Into Ruins

post-phd thinking, writing, art, cartography, abstraction, Robinson Crusoe – risking appearing deranged – writing-as-thinking

Brief bit on Phantom Images

Farocki describes the images that are used in the process of having a warhead navigate itself towards a target. I’m not sure precisely when the apparatus he describes was operating – the talk was given in 2003, but he is also referring to the war in the gulf (insert number here) in the 1990s so it’s not clear to me when he is talking about. He says “images are transmitted to the warhead – simulated pictures of the landscape it has to fly over. In this case the images are based on pictures taken from an aerial camera, and in them you can see the forests, home communities, and streets below.” (17) He describes the (relatively slow) process of recognition of features by the warhead – “The search-target program discovers a constellation in a picture, perhaps a part of a recognizable pattern, and stores it” (17) then looks for this same pattern again – and presumably on and on with the other patterns it is learning. “When the line is verified, when the outlines of a street-crossing, bridges, or power lines appear, which are registered as landmarks, the colour red is used to show that they have been verified, rather like a somewhat slow-moving mind that underlines in red a thought that seems to be correct” (17).

Farocki says that in Eye/Machine (2001) he first called these sorts of pictures ‘operative images’ – images designed “neither to entertain nor to inform” (17). “These are images that do not represent an object, but rather are part of an operation.” (17) Ok, useful to have things defined. Then a critical mention of Barthes – he says the term ‘operative images’ came from Barthes’ ‘Mythologies’ but then the example doesn’t include the term – an idea that there is a distinction between ‘meta-language’ and the ‘language of objects’ (17), illustrated by an example of not being a lumberjack, and speaking only ‘of’ and ‘about’ the tree rather than directly speaking about it as a lumberjack could, saying ‘the tree’. Then a digression about Barthes and how in this text (I take it either Mythologies or the theoretical afterword to it) he is “striving to maintain his own practice” (17), wanting to be part of ‘the revolutionary left’ but not wanting to “be part of the Soviet blanket-weavers, which is exactly what the French communist Party wanted from its intellectuals” (18).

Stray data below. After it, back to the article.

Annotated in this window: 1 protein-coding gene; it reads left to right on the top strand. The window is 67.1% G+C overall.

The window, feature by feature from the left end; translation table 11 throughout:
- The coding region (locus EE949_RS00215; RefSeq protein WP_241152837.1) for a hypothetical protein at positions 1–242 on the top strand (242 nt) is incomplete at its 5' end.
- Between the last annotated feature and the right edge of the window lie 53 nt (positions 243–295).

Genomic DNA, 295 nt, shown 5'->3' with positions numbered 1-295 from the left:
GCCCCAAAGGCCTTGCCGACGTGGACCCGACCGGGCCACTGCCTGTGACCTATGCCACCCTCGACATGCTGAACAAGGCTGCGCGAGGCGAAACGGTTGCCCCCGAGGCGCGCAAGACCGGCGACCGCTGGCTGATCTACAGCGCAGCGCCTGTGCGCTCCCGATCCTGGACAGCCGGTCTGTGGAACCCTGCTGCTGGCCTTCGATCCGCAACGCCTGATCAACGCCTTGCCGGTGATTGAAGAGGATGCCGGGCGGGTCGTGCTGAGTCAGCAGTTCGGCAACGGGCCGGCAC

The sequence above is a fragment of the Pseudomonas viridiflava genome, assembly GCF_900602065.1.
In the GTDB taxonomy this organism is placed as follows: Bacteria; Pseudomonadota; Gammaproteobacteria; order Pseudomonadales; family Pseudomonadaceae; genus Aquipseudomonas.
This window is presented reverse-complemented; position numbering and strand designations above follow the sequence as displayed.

“Moscow persecuted semiotics with characteristic hatred because it was based upon a much denounced Russian avant-garde theory, namely: formalism – the only theoretical novelty, according to Foucault, communism ever produced” (18)

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This entry was posted on 30 January 2018 by .
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